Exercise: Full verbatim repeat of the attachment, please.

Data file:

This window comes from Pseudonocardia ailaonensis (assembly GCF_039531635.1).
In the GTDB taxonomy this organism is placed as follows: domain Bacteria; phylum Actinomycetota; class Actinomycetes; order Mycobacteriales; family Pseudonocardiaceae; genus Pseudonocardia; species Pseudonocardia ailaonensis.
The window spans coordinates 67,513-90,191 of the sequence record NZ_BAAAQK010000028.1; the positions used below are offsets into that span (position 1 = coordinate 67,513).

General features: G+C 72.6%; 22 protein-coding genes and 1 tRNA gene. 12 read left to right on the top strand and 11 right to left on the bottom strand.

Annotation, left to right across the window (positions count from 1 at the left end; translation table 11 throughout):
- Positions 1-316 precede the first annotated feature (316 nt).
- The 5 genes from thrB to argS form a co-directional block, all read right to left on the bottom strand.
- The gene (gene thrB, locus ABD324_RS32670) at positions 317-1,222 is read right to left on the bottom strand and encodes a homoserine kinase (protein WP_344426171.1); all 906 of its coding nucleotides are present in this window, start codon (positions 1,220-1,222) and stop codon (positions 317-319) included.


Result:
This window comes from Pseudonocardia ailaonensis (assembly GCF_039531635.1).
In the GTDB taxonomy this organism is placed as follows: domain Bacteria; phylum Actinomycetota; class Actinomycetes; order Mycobacteriales; family Pseudonocardiaceae; genus Pseudonocardia; species Pseudonocardia ailaonensis.
The window spans coordinates 67,513-90,191 of the sequence record NZ_BAAAQK010000028.1; the positions used below are offsets into that span (position 1 = coordinate 67,513).

General features: G+C 72.6%; 22 protein-coding genes and 1 tRNA gene. 12 read left to right on the top strand and 11 right to left on the bottom strand.

Annotation, left to right across the window (positions count from 1 at the left end; translation table 11 throughout):
- Positions 1-316 precede the first annotated feature (316 nt).
- The 5 genes from thrB to argS form a co-directional block, all read right to left on the bottom strand.
- The gene (gene thrB, locus ABD324_RS32670) at positions 317-1,222 is read right to left on the bottom strand and encodes a homoserine kinase (protein WP_344426171.1); all 906 of its coding nucleotides are present in this window, start codon (positions 1,220-1,222) and stop codon (positions 317-319) included.